Read the rest of the review at <a href="https://www.undergroundbookreviews.org/review-of-growth-and-change-are-highly-overrated-by-tom-starita/">Undergroundbookreviews.org</a>
He’s a rock 'n roll rebel, and he wants to rock your world. He wants his songs to be the ones you lose your virginity to, the ones that you listen to on all your road trips, the ones that push you away from conventional life and towards your dreams.
Unfortunately, his fiancée—and primary means of financial support—has left him. With no upcoming gigs and no other income, Lucas is forced to take a soul-crushing job at “That Store.” Clinging resolutely to his rock 'n roll dreams, he nonetheless compromises his values by selling people expensive stuff they don’t need. However, even though Lucas is above exchanging money for these overpriced goods, he’s not above *stealing* them.
So begins the long, strange journey of Tom Starita’s novel Growth and Change are Highly Overrated. It’s a coming-of-age tale told with naked sincerity, unabashedly cheeky and unashamed to speak its truth. The narrative reads as though its protagonist—perhaps having achieved his musical dream—were relating his trip to the top in a Rolling Stone feature story. A hallmark of an exceptional book is that it is evident that the author was having fun writing it. That's the sense you get with this book. Its balls-to-the-wall humor makes it clear that Starita was enjoying himself immensely while writing this book, and that definitely resonates with the reader. Growth and Change is a literary earworm; it’s as though a classic song, complete with funky lyrics and rippin’ guitars, has been transformed into an equally entertaining work of fiction.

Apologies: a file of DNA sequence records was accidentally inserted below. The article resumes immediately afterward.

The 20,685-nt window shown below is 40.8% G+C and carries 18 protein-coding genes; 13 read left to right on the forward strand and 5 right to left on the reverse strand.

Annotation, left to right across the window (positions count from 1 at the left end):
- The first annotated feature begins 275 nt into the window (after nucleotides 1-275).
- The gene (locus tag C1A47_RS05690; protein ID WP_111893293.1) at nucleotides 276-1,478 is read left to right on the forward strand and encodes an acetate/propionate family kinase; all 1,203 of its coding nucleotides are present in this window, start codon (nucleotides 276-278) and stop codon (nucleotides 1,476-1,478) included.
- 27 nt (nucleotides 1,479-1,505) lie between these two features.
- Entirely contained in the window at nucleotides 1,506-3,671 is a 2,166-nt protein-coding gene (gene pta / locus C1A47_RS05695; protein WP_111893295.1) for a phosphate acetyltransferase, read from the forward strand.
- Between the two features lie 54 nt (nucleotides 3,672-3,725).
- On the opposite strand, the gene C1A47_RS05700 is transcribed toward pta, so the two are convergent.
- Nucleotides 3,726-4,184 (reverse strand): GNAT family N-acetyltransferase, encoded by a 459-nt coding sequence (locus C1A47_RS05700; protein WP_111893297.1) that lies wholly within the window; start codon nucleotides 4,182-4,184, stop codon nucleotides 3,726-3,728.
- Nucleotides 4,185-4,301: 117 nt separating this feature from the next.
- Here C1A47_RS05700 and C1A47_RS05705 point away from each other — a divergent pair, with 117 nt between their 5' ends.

At center stage is Lucas James; brash, brazen, and cocky, he’s a rock 'n roll anarchist bent on defying societal expectations and doing what he wants, when he wants, and how he wants. Music is his heart and soul, and he’ll settle for nothing less than a place among the gods of rock. For now, though, he’s got to grin and bear it at “That Store,” slaving under a dictatorial boss, avoiding a co-worker with an overactive sweat gland and a creepy man-crush on our hero. The only consolation here is that he can at least get his hands on stuff without caving in to the capitalist mindset, even if his methods are unethical. Lucas James is utterly allergic to responsibility of any kind, and will never do anything nice for someone else—unless there's something in it for him. Whether you condone his actions or not, he's got charisma in spades, and you've got to admire the silver tongue that enables him to talk his way out of (almost) anything. Throughout the book, Lucas James clings fast to his rock 'n roll fantasy, nursing his sincere desire to stick it to The Man and break out of the box of normalcy.